Oddly, as someone who writes poetry, it has taken me a long time to actually learn to enjoy reading it. Appreciation and enjoyment are two entirely different things for me, in case that were unclear. There are a lot of things that I can appreciate for what it’s worth, that I don’t also enjoy…metal music for example.
Creative writing class after creative writing class forced me to read poetry during my undergrad years. There were poets I’d never heard of, local poets, poets I hated and ones that I only liked for certain subtleties in their writing, and eventually it ended up fostering a desire to be exposed to as much many poets/writers as possible. And I would still consider myself a far more avid reader of fiction than of poetry—baby steps.
All writers, of any genre, has persistently heard that good writers are also good readers—meaning, the more we read the better writer we’re likely to become. And the one fiction writing class I took in college, always advocated fiction writers reading poetry to learn how to pay attention to detail, make a moment feel how it would really feel, and that wordiness isn’t always the best method of explanation. I believe that those lessons are true. But as a poetry writer, I’ve learned quite a bit from my hoards of fiction…what exactly I’m not sure.
I do know that it is far easier for me to tell a story in a matter of lines than it ever used to be. Word choice isn’t as big of a chore. And sometimes the simplest of things strike me as amazing or beautiful and I have the capacity to write something about.
Office of Letters and Light pointed out some ways in which reading poetry might help in prose writing. My favorite being “exploration” because of how he imagines poets to create. I never thought of it before, but outlines aren’t something of a poets world. The closest I’ve ever come to an ‘outline’ is an idea of what I want to portray via poem, or an image/phrase/line that just sticks with me and I know that I just HAVE to use it. For example: while in Tucson at the beginning of the year, driving back from the mountains with one of my friends, all the saguaros of varying sizes with their arms reaching toward the sun, thirsty for it’s warmth, just really made an impact with me…and I conjured up this line—“as the saguaros reach their many arms to the sky, calling to gods.”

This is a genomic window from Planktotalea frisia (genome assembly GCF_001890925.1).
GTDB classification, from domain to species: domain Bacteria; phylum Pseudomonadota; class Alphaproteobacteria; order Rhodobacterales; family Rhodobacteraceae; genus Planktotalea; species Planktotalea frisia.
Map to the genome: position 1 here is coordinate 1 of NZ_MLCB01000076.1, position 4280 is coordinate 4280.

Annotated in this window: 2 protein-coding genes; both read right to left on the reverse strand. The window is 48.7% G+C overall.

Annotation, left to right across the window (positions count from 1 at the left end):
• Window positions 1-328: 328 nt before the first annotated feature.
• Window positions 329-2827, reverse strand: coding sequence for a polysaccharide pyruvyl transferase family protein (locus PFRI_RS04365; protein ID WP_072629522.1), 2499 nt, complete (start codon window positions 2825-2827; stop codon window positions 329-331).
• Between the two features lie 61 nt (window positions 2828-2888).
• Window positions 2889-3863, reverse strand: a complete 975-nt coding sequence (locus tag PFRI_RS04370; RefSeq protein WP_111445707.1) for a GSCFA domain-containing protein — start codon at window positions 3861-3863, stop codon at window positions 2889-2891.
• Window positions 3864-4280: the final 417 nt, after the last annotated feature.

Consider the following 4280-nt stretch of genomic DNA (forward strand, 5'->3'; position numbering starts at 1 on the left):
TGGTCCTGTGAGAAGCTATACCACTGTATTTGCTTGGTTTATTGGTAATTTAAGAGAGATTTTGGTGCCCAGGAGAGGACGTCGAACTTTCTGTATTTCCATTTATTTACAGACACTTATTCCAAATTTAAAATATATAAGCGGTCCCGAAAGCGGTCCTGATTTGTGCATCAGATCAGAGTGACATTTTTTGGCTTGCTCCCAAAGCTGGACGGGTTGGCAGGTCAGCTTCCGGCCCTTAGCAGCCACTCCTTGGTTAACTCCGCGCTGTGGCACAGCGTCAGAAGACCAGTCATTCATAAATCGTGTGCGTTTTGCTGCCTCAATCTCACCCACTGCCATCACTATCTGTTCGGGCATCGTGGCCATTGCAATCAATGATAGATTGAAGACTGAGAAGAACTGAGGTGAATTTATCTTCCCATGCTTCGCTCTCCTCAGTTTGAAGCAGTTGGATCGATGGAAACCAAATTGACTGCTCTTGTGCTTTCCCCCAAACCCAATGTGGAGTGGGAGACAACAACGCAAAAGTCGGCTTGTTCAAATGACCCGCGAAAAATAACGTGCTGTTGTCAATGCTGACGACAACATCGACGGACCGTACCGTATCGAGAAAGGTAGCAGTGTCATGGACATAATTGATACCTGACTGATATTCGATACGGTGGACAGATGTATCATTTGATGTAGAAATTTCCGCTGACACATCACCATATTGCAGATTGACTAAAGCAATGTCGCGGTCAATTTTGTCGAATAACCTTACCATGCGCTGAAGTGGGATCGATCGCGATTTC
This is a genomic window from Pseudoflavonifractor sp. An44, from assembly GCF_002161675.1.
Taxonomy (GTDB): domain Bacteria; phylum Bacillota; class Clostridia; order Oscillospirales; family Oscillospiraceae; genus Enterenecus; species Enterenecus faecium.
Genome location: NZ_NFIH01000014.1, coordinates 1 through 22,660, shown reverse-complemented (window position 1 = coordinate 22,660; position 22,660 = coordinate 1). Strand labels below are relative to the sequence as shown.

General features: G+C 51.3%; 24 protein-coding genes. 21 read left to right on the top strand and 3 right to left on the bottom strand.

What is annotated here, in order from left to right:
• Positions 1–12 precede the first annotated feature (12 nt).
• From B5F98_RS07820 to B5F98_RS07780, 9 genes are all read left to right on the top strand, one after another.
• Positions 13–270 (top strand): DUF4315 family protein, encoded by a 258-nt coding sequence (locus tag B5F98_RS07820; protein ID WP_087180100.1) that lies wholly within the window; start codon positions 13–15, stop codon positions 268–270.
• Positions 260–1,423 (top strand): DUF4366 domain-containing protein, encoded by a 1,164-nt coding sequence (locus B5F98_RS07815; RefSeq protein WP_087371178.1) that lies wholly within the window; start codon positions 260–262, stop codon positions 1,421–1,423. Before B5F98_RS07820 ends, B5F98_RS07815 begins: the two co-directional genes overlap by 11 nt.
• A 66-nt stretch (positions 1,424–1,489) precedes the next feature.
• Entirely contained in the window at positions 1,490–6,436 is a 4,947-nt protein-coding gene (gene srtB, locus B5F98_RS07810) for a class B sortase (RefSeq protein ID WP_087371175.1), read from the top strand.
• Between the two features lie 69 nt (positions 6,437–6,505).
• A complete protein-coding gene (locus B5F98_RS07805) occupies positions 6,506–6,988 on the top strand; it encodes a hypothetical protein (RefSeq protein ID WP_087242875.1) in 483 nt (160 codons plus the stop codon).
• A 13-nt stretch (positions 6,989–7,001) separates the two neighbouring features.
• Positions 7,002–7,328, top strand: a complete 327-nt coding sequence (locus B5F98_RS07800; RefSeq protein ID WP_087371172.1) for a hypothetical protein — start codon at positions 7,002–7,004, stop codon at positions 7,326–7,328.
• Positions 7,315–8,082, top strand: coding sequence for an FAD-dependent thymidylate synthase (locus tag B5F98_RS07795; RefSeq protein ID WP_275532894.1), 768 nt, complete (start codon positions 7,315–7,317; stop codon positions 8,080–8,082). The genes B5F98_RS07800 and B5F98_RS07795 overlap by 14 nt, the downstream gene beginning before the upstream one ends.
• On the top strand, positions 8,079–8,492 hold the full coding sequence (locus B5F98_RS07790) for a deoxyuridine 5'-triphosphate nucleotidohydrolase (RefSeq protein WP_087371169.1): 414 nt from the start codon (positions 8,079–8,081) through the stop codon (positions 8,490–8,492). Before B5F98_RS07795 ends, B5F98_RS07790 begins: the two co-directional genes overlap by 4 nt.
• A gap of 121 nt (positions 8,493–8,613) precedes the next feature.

It took awhile to make that one line into a poem, or figure out how to incorporate it, and by awhile I mean about a week. For me, that’s a long time to write a poem when normally I just sit down, mash something out and then let it sit before revising a couple times. My writing is very much like what that OLL blog thinks of when thinking of poetry writing. It’s something that just kind of happens, with a little effort mostly in making the time to actually write. And making time is often the harder part—and definitely something I need to make more of an effort at.
OLL also led me to Dean Young’s “Elegy on a Toy Piano” which I thoroughly enjoyed and it made me feel compelled to start writing more often, again.